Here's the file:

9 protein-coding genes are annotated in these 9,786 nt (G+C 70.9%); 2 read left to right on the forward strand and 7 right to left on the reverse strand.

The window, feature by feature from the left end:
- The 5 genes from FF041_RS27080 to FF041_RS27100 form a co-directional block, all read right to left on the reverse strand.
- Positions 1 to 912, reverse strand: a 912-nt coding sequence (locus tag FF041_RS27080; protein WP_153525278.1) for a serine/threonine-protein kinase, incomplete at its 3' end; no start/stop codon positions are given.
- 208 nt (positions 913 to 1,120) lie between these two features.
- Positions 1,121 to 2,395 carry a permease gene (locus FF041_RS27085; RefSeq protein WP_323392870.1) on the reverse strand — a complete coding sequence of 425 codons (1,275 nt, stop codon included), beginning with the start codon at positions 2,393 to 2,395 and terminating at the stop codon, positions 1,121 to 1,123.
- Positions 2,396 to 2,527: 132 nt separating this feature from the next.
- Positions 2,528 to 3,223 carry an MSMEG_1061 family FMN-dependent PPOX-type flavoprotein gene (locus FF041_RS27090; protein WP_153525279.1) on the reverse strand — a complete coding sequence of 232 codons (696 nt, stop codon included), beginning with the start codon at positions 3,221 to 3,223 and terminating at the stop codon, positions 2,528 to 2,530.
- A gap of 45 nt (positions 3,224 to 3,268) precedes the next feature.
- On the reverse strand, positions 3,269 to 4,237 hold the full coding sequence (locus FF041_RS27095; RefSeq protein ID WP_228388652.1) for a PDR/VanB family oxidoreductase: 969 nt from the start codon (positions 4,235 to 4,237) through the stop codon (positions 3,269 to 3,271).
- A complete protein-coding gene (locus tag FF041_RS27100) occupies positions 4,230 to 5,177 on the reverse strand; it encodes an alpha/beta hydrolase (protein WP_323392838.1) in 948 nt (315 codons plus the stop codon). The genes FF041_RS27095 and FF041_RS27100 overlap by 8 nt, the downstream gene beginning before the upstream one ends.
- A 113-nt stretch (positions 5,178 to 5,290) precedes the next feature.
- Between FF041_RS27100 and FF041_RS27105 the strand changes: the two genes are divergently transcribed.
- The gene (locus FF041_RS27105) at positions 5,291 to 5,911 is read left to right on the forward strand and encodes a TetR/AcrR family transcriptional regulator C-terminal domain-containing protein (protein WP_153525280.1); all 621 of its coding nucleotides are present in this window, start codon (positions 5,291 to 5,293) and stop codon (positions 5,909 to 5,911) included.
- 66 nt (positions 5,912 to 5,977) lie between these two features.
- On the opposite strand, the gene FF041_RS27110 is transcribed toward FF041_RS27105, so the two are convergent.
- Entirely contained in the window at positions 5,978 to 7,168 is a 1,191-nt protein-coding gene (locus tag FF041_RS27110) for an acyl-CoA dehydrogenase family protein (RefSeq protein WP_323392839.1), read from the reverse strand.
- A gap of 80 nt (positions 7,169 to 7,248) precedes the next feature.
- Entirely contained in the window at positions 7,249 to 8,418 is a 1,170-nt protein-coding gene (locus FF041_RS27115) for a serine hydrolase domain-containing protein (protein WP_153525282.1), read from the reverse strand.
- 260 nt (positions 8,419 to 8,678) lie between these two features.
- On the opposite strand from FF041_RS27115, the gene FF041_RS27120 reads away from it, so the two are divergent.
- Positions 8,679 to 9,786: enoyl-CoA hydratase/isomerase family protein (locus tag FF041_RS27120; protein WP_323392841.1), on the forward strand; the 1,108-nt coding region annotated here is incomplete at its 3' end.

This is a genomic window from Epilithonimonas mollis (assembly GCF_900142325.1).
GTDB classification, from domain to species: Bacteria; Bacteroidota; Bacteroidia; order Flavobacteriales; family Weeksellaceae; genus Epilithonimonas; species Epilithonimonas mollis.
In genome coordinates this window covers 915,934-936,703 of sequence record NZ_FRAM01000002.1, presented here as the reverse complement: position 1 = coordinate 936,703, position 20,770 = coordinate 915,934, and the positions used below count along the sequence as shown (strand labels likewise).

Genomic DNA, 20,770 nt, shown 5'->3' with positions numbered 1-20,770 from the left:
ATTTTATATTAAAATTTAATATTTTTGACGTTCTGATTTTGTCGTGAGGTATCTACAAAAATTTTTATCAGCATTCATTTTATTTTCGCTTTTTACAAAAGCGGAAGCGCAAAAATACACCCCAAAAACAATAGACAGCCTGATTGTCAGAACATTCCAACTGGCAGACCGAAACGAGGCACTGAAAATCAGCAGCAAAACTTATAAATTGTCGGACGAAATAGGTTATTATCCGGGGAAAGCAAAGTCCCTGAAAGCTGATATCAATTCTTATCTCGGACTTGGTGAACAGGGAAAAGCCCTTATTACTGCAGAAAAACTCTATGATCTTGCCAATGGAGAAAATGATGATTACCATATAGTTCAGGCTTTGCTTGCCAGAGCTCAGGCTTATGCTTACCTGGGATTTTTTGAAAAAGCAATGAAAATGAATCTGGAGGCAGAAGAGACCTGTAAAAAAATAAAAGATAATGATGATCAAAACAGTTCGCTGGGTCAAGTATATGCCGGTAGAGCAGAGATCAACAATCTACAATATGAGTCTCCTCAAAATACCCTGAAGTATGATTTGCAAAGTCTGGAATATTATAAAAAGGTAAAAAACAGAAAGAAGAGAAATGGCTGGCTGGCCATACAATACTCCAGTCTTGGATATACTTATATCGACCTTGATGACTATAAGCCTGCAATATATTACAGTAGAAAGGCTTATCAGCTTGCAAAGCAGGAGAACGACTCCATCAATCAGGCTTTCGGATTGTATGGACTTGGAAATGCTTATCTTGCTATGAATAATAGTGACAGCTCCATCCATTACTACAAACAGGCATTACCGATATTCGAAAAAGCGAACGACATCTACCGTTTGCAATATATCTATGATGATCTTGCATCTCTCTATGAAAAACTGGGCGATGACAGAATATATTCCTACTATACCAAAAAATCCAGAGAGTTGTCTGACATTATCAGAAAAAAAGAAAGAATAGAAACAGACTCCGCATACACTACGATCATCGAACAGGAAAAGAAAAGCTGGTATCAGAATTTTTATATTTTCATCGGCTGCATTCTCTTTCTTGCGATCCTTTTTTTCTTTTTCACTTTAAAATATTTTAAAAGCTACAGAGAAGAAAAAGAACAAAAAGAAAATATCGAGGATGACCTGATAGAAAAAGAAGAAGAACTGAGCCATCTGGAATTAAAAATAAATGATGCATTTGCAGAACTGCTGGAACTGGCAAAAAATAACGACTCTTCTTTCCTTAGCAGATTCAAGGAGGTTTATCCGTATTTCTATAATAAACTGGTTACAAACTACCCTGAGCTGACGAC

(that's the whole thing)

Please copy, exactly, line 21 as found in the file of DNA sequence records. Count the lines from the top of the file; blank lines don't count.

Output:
- On the opposite strand from FF041_RS27115, the gene FF041_RS27120 reads away from it, so the two are divergent.